Listing Salary on your Resume
October 7, 2003
Q: I recently accepted a position with a new employer and gave two weeks' notice with my former employer. During the afternoon of my last day there, I received a call from a human resources representative at my soon-to-be workplace indicating that a discrepancy had been found regarding the salary indicated in my background check and what I had listed on my application. I explained that I had included my base salary, my bonus and a portion of some stock options that I received to reflect total compensation. The new employer called the discrepancy "disconcerting," and the end result is that I am now out of a job.
I'm trying to recover and move on, but I'm not sure how to address this issue with potential employers when they ask, "Why did you leave your last company?"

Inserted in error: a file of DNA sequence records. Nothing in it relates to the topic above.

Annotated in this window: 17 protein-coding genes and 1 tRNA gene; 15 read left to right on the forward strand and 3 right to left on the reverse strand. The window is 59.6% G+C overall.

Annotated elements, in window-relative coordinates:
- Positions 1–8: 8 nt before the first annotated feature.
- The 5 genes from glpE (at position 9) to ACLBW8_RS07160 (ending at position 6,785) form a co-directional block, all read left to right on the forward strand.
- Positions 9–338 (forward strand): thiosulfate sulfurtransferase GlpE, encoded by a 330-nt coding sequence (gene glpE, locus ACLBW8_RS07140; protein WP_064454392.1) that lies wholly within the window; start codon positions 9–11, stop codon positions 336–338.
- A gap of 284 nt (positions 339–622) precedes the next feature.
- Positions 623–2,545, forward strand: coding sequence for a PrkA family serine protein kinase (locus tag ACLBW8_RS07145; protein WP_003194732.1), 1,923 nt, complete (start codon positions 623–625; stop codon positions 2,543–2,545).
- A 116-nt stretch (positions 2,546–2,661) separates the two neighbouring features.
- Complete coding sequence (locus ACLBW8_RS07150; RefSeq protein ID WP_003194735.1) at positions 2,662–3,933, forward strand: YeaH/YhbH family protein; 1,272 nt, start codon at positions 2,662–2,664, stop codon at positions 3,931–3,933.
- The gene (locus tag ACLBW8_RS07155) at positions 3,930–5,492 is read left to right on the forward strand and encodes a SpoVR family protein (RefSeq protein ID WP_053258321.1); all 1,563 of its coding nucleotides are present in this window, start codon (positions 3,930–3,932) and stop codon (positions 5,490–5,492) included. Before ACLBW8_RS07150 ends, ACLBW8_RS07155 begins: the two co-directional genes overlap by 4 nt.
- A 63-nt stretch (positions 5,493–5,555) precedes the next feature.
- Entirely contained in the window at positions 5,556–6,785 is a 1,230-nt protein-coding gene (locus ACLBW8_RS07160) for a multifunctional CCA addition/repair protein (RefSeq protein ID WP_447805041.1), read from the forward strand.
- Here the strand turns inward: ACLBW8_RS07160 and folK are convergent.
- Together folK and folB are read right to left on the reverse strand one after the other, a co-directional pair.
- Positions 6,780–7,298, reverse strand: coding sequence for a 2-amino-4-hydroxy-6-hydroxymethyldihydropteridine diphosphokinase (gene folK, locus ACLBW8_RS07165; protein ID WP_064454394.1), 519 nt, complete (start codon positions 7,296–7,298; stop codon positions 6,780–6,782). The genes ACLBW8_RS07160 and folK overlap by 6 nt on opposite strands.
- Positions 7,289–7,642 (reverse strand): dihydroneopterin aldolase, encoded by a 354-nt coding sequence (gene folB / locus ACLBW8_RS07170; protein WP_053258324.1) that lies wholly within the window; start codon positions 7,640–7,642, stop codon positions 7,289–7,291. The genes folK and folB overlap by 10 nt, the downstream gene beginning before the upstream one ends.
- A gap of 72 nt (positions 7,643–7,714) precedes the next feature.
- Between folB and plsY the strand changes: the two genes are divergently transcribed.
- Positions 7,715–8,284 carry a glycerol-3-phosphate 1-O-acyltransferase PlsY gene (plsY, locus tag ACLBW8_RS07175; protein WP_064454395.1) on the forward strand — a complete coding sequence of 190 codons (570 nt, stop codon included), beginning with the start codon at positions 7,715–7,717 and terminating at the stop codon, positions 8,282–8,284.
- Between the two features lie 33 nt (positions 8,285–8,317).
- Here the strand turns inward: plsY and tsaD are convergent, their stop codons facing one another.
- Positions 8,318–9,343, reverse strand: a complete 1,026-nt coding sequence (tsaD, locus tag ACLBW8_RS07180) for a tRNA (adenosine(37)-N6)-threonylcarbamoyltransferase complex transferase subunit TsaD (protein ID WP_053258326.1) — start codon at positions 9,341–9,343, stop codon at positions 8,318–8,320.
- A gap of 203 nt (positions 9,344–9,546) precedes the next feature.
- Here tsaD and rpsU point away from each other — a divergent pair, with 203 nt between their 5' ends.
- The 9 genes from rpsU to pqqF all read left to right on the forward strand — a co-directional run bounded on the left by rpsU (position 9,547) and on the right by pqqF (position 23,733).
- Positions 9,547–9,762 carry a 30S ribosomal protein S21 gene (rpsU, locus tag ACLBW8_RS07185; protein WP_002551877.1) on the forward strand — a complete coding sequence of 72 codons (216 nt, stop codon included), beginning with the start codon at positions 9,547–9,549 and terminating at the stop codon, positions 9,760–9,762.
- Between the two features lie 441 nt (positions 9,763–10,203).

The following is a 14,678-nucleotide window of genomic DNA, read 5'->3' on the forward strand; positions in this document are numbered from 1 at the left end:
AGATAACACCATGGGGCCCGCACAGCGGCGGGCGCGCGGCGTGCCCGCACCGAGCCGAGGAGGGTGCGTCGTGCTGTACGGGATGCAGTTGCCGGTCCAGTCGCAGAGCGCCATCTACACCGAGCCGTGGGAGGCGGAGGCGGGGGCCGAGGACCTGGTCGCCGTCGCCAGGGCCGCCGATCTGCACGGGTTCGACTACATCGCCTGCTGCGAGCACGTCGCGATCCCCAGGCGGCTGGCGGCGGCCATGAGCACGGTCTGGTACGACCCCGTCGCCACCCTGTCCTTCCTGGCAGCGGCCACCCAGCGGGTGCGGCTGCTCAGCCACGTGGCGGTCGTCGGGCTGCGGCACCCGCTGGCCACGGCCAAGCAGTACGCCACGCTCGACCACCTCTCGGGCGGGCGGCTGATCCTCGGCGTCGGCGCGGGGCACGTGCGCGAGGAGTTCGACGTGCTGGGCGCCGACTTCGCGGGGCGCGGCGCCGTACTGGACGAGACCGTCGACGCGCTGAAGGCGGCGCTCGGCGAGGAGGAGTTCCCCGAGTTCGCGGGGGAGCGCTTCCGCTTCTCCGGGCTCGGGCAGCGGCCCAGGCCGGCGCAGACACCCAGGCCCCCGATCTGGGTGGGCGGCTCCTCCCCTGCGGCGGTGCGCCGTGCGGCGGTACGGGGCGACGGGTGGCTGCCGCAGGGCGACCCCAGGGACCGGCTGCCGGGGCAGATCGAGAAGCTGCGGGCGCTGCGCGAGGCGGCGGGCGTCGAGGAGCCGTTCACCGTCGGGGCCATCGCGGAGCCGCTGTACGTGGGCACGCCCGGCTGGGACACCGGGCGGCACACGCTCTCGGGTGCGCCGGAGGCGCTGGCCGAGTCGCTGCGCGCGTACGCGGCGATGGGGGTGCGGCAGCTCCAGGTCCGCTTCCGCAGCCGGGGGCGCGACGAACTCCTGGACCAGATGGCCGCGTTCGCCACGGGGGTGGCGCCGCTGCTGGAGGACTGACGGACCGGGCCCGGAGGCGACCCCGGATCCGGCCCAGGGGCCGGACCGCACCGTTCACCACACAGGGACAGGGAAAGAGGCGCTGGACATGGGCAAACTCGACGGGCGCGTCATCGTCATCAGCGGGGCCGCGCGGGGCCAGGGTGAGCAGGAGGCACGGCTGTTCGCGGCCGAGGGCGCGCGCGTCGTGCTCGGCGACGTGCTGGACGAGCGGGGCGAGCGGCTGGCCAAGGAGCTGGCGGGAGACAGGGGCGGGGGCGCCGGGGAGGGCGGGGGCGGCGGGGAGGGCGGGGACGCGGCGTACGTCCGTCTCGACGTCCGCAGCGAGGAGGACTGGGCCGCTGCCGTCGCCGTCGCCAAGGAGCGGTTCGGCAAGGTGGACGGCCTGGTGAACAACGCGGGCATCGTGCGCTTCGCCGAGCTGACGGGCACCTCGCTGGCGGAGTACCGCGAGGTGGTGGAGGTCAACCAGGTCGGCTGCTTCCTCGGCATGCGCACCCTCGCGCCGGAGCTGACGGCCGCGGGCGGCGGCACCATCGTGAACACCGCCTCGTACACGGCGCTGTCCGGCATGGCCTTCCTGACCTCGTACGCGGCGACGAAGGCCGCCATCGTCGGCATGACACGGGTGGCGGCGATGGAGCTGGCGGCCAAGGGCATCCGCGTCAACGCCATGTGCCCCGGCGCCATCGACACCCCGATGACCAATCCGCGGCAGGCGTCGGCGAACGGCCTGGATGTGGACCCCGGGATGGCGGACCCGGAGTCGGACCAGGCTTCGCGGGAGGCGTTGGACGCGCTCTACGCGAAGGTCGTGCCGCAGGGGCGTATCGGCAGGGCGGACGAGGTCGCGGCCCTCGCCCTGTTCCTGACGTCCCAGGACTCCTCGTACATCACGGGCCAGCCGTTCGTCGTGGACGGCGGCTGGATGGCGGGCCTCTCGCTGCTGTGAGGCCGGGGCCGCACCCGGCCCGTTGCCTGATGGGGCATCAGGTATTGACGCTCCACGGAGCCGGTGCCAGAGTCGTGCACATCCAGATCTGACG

ADeborah Keary, who answers hundreds of employment questions each month for the Society for Human Resource Management in Alexandria, said she thinks the worker in this case was wronged.
"I guess she could have spelled it out -- X for her salary, X for her bonus and X for her options," Keary said. "But she couldn't have seen this one coming."
"It wasn't deceptive," Keary said. "She didn't falsify anything. I really think the company overreacted, very much overreacted. You give an explanation and move on. So she gives an explanation and the company doesn't move on. It seems like they were looking for a reason not to hire her."
As this worker looks for new employment, Keary said, she can say "she thought she had negotiated a better opportunity but that it fell through at the last minute."
She said the job seeker need not give any details, but if a would-be new employer does inquire further about why the job fell through, "then I'd tell the truth."
Keary added that "I don't think [the incident] will have any lasting effect" on the woman's career. "It won't be a black mark for life."
Source: © 2003 The Washington Post Company